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New ambulances for the Northern Cape

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Thirty emergency medical services vehicles – 20 ambulances and 10 patient transporter vehicles – were launched by the Northern Cape Department of Health on Tuesday.

The Northern Cape MEC for Health, Maruping Lekwene, unveiled new emergency medical services vehicles that will be distributed across the Province. Picture: Danie van der Lith

THIRTY emergency medical services vehicles – 20 ambulances and 10 patient transporter vehicles – were launched by the Northern Cape Department of Health on Tuesday to assist with emergency cases in the Province.

The MEC for Health, Maruping Lekwene, said the new vehicles will enable emergency medical services (EMS) to respond faster to emergencies.

“This launch takes place where we have just identified the Omicron virus. However, people must not panic as more research is being conducted by researchers to give more accurate information. The Northern Cape emergency medical services have reached a critical stage in its development. Not only have the needs and expectations of our citizens increased beyond all recognition over the past 27 years, but also the developments in clinical knowledge and health technology have outpaced our ability to keep up with national norms and standards.

Thirdly, delivering an effective emergency medical service starts with finance and human resources. Resource levels have to be based on accurate demand analysis and must match the demand ‘around the clock’. This means having the right numbers of appropriately trained people and roadworthy, fully-equipped vehicles,” said Lekwene.

“The national norm for the ratio of emergency service vehicles per head of population is one emergency service vehicle to 10,000 citizens. This ratio works well in urban and semi-rural areas, as is the case in the Sol Plaatje Local Municipality. However, in the more rural municipalities, the Department of Health has had to increase this ratio in terms of more allocations of resources. We have moved towards the replacement of an EMS vehicle every two years or 250,000 kilometres, whichever comes first. In this Province, there are many ambulances that are significantly older than this and have travelled more than 300,000km.”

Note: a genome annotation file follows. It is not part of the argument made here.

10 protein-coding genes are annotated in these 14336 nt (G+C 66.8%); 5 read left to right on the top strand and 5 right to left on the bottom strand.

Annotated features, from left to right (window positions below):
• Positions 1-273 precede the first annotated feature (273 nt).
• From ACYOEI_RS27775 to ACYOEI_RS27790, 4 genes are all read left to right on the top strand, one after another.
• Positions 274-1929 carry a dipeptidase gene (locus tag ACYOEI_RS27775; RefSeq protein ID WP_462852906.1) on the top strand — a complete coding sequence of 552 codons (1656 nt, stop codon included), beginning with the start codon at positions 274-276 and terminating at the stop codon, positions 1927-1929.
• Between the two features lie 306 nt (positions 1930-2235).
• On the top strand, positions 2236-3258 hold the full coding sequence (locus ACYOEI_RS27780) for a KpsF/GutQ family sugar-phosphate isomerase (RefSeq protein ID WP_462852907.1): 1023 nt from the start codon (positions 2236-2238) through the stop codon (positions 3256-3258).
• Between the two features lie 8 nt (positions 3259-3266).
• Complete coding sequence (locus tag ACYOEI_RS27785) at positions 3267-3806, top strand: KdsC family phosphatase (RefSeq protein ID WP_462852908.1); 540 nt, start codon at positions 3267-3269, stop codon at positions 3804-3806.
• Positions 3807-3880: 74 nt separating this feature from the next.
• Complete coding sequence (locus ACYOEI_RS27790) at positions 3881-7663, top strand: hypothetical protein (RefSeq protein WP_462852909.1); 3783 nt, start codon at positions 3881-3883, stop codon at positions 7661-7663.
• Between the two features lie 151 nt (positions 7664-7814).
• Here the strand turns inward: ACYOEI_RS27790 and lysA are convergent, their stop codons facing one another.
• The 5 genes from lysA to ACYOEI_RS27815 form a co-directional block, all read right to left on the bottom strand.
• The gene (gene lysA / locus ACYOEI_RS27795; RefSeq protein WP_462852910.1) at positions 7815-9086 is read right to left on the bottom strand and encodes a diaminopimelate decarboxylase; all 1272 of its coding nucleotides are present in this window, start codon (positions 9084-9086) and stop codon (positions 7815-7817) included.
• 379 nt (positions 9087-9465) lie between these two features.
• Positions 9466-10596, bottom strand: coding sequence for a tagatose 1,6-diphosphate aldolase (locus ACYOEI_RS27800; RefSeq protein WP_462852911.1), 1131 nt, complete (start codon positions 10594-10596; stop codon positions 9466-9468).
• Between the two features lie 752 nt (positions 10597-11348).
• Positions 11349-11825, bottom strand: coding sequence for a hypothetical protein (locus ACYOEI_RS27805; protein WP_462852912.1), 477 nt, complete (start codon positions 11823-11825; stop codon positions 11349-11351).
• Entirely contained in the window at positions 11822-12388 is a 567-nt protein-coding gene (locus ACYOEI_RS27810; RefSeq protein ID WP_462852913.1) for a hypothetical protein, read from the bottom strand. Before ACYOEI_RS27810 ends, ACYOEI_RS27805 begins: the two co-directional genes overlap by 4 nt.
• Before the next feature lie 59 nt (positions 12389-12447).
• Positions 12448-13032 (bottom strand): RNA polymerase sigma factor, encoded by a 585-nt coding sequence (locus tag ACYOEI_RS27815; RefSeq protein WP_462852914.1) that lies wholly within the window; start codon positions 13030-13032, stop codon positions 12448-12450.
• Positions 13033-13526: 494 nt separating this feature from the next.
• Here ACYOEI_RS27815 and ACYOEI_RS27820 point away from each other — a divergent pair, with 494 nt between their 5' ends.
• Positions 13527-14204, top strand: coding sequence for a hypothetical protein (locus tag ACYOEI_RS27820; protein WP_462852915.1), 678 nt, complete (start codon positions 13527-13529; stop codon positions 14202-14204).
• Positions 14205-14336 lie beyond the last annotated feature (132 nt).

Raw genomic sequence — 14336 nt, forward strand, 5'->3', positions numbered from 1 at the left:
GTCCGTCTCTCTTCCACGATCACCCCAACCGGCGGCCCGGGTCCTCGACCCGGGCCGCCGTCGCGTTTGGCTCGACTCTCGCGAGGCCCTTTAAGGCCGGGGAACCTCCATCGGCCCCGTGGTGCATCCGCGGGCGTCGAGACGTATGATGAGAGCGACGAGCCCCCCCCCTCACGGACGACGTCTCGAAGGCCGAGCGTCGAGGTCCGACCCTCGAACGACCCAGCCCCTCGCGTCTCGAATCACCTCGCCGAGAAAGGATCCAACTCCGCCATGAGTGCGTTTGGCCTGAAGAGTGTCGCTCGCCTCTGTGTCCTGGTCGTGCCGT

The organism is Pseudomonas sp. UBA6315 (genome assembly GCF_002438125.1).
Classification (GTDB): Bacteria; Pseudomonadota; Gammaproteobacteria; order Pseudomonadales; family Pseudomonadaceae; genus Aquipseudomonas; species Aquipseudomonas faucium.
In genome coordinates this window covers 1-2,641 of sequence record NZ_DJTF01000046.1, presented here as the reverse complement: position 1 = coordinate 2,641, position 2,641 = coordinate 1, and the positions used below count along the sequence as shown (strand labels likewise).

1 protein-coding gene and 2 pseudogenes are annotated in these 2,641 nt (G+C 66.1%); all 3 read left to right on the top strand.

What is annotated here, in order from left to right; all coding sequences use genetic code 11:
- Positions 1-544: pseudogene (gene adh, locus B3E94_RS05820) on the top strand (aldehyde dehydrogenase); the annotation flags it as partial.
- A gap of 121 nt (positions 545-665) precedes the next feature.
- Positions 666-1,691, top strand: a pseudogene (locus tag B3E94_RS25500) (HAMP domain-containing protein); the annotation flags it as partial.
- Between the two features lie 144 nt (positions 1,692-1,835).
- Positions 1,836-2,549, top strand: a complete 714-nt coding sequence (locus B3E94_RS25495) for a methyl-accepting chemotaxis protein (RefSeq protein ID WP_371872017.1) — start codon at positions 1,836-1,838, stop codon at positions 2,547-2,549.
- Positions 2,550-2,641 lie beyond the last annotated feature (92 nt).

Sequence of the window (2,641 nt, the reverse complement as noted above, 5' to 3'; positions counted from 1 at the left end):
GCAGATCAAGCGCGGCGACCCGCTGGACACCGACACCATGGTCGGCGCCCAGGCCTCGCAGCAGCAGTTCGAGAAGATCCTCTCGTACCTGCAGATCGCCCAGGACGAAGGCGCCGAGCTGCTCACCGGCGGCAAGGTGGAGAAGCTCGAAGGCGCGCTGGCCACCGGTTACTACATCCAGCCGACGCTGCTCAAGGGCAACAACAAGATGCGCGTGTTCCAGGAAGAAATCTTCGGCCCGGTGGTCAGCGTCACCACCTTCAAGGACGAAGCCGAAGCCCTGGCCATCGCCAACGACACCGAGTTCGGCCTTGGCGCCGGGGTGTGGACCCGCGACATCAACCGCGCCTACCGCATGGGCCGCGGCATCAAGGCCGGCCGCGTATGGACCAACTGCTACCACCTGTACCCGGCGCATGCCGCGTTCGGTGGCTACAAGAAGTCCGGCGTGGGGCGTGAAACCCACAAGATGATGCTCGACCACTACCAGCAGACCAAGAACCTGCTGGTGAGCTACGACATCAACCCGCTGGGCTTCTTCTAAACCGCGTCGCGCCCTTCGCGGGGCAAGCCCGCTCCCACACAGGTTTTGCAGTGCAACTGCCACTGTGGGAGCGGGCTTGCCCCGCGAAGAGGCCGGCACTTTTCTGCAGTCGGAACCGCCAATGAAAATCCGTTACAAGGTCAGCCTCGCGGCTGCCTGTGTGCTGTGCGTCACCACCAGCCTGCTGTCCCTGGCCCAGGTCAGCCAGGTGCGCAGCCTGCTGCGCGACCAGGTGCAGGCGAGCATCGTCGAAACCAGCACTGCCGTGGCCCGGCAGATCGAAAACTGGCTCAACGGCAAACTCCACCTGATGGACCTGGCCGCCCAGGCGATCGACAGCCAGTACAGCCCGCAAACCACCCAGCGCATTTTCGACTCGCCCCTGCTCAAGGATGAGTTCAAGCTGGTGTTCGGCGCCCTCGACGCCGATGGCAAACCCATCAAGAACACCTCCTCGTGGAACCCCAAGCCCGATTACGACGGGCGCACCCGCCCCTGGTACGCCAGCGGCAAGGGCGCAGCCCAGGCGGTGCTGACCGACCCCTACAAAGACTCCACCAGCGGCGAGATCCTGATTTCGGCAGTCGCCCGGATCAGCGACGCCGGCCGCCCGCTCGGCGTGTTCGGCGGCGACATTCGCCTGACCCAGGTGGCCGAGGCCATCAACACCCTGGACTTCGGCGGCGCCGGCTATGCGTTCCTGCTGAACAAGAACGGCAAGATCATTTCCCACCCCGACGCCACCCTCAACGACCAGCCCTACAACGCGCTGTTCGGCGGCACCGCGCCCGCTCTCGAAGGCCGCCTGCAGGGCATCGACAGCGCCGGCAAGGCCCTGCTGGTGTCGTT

Lekwene added that personnel will also be increased.

“In order to staff these 137 emergency medical service vehicles currently operational to meet national norms, the department will immediately increase the number of emergency medical service personnel from 643 to 830 over the medium-term expenditure framework.

“We agree that there are solutions to all emergency medical services problems in the Province if we work together to produce a strategic direction to which we can all sign up, improve our systems and implement our processes.

“We will also agree that there is a need for considerable investment in staffing levels, as well as in our infrastructure, our control rooms, information and communications technology and a newer and better-specified fleet, among other things.”

The MEC said the ambulances will be distributed in all five districts of the Province.

Lekwene noted that the lack of proper requirements for EMS training poses a challenge for the department.

“The department is planning a new EMS base in the Kuruman Hospital premises. In the current financial year, the department, through the EMS College, has already enrolled 15 students on a one-year EMS programme for both staff and a designated number of qualifying matriculants. However, the challenge is that some of our youth and community members do not have the right subjects to enrol for the training. Trainees now need to be in possession of a Grade 12 certificate with mathematics and science in order to qualify. Our youth need to focus on those subjects in order to qualify and also make themselves employable.”

He urged the EMS personnel to take proper care of the vehicles and not to abuse any of the resources of the department.

“The important aspect we need to take into consideration is the fact that standards are important. There is a demonstrable relationship between fast response and good outcomes in life-threatening and serious emergencies. But we must also ensure our top-level goals are to provide a safe, clinically effective response to life-threatening and serious emergencies, a timely and safe service for patients with urgent health-care transport needs and access to appropriate information, advice and care for people who dial the emergency numbers but do not need an emergency response.

“We need to remember that it is expected of all employees to guard against damage and loss of state assets, as well as taking good care of equipment placed in these ambulances at all times to ensure their readiness to provide the service they are intended for,” Lekwene said.

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